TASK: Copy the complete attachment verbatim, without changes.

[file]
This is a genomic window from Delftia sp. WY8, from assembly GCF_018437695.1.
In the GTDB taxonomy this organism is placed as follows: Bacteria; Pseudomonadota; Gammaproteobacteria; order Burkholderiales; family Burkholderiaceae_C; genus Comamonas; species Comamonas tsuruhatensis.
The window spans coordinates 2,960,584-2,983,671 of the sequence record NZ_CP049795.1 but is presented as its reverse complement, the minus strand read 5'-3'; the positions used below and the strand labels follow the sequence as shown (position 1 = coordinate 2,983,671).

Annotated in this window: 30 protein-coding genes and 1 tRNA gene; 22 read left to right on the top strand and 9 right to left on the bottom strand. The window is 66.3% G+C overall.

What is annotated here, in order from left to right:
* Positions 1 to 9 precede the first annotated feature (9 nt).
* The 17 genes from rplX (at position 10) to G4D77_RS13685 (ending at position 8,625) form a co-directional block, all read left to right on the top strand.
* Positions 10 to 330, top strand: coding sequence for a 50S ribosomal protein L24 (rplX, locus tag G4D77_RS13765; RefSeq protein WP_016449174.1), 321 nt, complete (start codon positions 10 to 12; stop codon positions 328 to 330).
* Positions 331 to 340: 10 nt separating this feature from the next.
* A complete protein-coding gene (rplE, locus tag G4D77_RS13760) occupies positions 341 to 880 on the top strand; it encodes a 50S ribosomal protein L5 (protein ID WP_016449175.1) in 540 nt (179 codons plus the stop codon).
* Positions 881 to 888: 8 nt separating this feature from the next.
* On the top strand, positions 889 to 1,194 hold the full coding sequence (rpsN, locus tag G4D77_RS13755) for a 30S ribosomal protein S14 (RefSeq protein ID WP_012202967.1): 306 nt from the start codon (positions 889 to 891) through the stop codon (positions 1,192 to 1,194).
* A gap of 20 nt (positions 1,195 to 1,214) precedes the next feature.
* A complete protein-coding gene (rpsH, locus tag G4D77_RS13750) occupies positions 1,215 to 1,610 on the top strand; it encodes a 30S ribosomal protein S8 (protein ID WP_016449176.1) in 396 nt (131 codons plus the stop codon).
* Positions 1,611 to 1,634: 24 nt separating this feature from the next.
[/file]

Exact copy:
This is a genomic window from Delftia sp. WY8, from assembly GCF_018437695.1.
In the GTDB taxonomy this organism is placed as follows: Bacteria; Pseudomonadota; Gammaproteobacteria; order Burkholderiales; family Burkholderiaceae_C; genus Comamonas; species Comamonas tsuruhatensis.
The window spans coordinates 2,960,584-2,983,671 of the sequence record NZ_CP049795.1 but is presented as its reverse complement, the minus strand read 5'-3'; the positions used below and the strand labels follow the sequence as shown (position 1 = coordinate 2,983,671).

Annotated in this window: 30 protein-coding genes and 1 tRNA gene; 22 read left to right on the top strand and 9 right to left on the bottom strand. The window is 66.3% G+C overall.

What is annotated here, in order from left to right:
* Positions 1 to 9 precede the first annotated feature (9 nt).
* The 17 genes from rplX (at position 10) to G4D77_RS13685 (ending at position 8,625) form a co-directional block, all read left to right on the top strand.
* Positions 10 to 330, top strand: coding sequence for a 50S ribosomal protein L24 (rplX, locus tag G4D77_RS13765; RefSeq protein WP_016449174.1), 321 nt, complete (start codon positions 10 to 12; stop codon positions 328 to 330).
* Positions 331 to 340: 10 nt separating this feature from the next.
* A complete protein-coding gene (rplE, locus tag G4D77_RS13760) occupies positions 341 to 880 on the top strand; it encodes a 50S ribosomal protein L5 (protein ID WP_016449175.1) in 540 nt (179 codons plus the stop codon).
* Positions 881 to 888: 8 nt separating this feature from the next.
* On the top strand, positions 889 to 1,194 hold the full coding sequence (rpsN, locus tag G4D77_RS13755) for a 30S ribosomal protein S14 (RefSeq protein ID WP_012202967.1): 306 nt from the start codon (positions 889 to 891) through the stop codon (positions 1,192 to 1,194).
* A gap of 20 nt (positions 1,195 to 1,214) precedes the next feature.
* A complete protein-coding gene (rpsH, locus tag G4D77_RS13750) occupies positions 1,215 to 1,610 on the top strand; it encodes a 30S ribosomal protein S8 (protein ID WP_016449176.1) in 396 nt (131 codons plus the stop codon).
* Positions 1,611 to 1,634: 24 nt separating this feature from the next.